Threat of recession remains low as inflation nears its peak
Inflation is close to peaking in the UK and there is only a small percentage chance of the country plunging into recession, business leaders attending a HURST event heard.
Economic growth this year is likely to be lower than forecast at the start of 2022 due to rising prices and the war in Ukraine, while interest rates will continue to rise but are likely to peak at around 2-2.5 per cent, Alex Brandreth also told the audience.
Alex, chief investment officer at Manchester-based Luna Investment Management, gave his latest economic update at a breakfast summit at HURST’s offices which was attended by business owners and senior executives from a variety of sectors.
He explained the reasons for the global inflationary surge which is affecting the US and Europe as well as the UK.
Demand is increasing as economic activity picks up following lockdowns, while the war in Ukraine is also having an impact, with commodity prices such as oil rising.
However, Alex said inflation has already started to fall in the US and he expects it to peak in the UK over the next month or two and then decline.
Given the huge level of government debt in the UK – which has only been surpassed during the two world wars – Alex predicted that interest rates would remain low.
He said a one per cent rise in interest rates would mean £25bn in extra charges for the government, and this burden could lead to a cut in public spending.
Alex said he expects interest rates to continue to tick up but peak at two or 2.5 per cent.
He said the level of UK debt was ‘almost like a runaway train’ which was only going to increase with higher pension liabilities to meet the needs of an ageing population and the financing of the deficit itself.
On the plus side, unemployment is at its lowest level for 60 or 70 years and job vacancies are at a record level.
This is leading to wage inflation, as employers try to entice recruits, but Alex said this was a good thing as it helps people to cope amid high inflation.
Consumers are generally in a reasonably healthy position, having saved money during the pandemic or paid down loans and mortgages.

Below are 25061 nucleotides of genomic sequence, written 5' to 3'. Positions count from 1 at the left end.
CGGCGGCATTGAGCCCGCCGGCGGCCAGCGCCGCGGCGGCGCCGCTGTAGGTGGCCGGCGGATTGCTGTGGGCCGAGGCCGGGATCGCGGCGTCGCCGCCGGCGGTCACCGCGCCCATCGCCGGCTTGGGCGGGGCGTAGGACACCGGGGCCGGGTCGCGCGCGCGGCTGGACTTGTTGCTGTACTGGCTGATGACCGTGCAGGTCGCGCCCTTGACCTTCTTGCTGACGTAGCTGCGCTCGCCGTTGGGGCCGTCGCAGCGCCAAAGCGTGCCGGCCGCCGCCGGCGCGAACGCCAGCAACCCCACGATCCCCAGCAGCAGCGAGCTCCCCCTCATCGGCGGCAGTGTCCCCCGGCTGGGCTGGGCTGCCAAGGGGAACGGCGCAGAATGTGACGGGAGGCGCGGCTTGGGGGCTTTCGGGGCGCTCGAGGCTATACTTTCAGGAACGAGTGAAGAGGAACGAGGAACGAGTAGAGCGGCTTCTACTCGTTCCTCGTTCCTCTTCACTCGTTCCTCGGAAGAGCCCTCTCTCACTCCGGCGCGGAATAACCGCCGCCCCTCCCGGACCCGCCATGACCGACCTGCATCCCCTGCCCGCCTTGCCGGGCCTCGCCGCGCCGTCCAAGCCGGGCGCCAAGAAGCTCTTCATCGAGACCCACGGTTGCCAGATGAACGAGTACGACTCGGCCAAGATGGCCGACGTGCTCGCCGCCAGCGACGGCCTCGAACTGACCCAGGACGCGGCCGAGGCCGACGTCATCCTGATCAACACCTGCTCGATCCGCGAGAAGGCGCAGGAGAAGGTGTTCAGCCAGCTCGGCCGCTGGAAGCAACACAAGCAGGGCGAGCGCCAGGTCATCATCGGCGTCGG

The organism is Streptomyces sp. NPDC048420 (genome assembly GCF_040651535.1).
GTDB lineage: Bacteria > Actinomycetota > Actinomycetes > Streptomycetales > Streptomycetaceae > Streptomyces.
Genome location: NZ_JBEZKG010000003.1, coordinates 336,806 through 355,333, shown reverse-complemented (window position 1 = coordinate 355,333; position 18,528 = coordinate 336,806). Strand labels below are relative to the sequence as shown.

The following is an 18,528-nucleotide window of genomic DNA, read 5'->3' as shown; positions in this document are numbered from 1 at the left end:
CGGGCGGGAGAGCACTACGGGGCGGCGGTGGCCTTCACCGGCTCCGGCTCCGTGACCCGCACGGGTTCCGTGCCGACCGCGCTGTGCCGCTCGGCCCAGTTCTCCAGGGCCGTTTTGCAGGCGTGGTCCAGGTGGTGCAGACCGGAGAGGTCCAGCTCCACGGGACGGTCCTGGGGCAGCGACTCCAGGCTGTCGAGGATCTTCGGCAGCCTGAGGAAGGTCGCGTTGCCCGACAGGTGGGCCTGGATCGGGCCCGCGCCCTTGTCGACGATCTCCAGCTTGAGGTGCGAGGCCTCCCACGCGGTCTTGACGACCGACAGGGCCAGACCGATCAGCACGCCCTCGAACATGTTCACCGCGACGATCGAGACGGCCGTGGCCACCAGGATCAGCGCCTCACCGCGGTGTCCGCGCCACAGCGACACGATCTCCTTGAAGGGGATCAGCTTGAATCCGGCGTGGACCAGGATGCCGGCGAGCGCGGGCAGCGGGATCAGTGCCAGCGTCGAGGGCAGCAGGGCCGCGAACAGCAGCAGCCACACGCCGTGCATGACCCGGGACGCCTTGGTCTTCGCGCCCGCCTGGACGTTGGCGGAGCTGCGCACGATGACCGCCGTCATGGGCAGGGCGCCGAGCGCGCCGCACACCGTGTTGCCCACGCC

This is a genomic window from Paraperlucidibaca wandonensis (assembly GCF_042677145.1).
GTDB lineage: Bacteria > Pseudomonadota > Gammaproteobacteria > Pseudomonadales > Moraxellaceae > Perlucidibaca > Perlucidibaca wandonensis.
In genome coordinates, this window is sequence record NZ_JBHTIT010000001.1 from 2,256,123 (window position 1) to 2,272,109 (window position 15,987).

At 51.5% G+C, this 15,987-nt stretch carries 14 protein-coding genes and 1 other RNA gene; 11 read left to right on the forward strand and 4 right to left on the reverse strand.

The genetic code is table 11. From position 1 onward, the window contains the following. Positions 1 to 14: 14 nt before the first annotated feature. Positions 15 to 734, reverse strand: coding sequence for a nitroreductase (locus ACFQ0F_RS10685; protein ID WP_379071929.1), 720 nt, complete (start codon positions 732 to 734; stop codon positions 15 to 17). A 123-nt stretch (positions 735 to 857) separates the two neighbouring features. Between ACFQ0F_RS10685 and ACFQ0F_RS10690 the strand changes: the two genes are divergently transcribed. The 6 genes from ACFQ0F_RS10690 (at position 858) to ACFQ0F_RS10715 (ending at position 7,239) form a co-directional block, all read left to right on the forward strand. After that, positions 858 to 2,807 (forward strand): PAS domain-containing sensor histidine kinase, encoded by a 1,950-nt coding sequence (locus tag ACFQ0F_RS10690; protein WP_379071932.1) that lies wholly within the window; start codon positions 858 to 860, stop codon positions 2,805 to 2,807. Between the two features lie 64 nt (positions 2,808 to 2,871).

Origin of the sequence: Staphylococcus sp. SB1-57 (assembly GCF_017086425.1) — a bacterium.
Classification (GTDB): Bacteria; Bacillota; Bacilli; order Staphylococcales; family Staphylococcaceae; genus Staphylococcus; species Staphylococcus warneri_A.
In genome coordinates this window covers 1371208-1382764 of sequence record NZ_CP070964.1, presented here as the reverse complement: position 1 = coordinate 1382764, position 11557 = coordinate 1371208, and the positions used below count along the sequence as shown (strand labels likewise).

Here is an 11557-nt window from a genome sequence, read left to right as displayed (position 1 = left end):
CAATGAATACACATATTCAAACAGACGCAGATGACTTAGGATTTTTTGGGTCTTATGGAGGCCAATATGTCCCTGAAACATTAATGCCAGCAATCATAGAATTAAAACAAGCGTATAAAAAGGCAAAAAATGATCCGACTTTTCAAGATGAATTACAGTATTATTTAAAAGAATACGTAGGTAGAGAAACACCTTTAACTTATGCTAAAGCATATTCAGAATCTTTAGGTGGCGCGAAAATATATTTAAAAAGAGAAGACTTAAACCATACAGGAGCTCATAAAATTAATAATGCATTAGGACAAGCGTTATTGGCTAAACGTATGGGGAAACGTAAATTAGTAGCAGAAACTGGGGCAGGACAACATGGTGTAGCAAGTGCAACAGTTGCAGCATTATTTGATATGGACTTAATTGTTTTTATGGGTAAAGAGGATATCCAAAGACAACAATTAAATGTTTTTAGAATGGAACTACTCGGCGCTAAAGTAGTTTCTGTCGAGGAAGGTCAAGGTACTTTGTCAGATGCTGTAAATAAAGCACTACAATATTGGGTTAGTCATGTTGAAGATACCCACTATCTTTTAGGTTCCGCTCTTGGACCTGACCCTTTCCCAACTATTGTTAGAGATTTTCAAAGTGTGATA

Alex said predictions at the start of 2022 that the economy would grow by 4.5 per cent this year amid the Covid bounce-back were now off the mark, with current forecasts at around 3.8 per cent, which would be higher than the US, the Eurozone and Japan but lower than China and India.
He added: “I don’t think we are going to go into recession at this moment in time. Inflation will come down and interest rates are rising, but not much higher than they are.”
He put the risk of a recession at between five and 10 per cent.
The services sector economy is strong, with people spending on travel, eating out, cinemas and experiences, rather than buying goods.
Turning to the Russian invasion of Ukraine, Alex said the war has driven up commodity prices and inflationary pressures, contributing to weaker global growth and increased market volatility.
However the FTSE100 has performed well, driven by strong showings for oil and mining stocks. In comparison, the US has greater exposure to technology stocks.
Alex said food inflation would be with us for a while as a result of the war and its impact on supplies of wheat and fertiliser.
In investment terms, people are already looking beyond the war, an approach which should help markets to rally and recover strongly, he added.
However, Covid is still impacting on markets, and investor sentiment remains low, but Alex said market corrections were very common and advised investors to think long-term.
With 60 per cent of the world vaccinated against Covid there is still work to be done to increase the figure, but Alex said: “There is definitely more Covid bounce-back to come.”
Economies have pulled through wars, financial crashes, tech bubbles and now Covid, and Alex’s message was: “Keep calm and carry on”.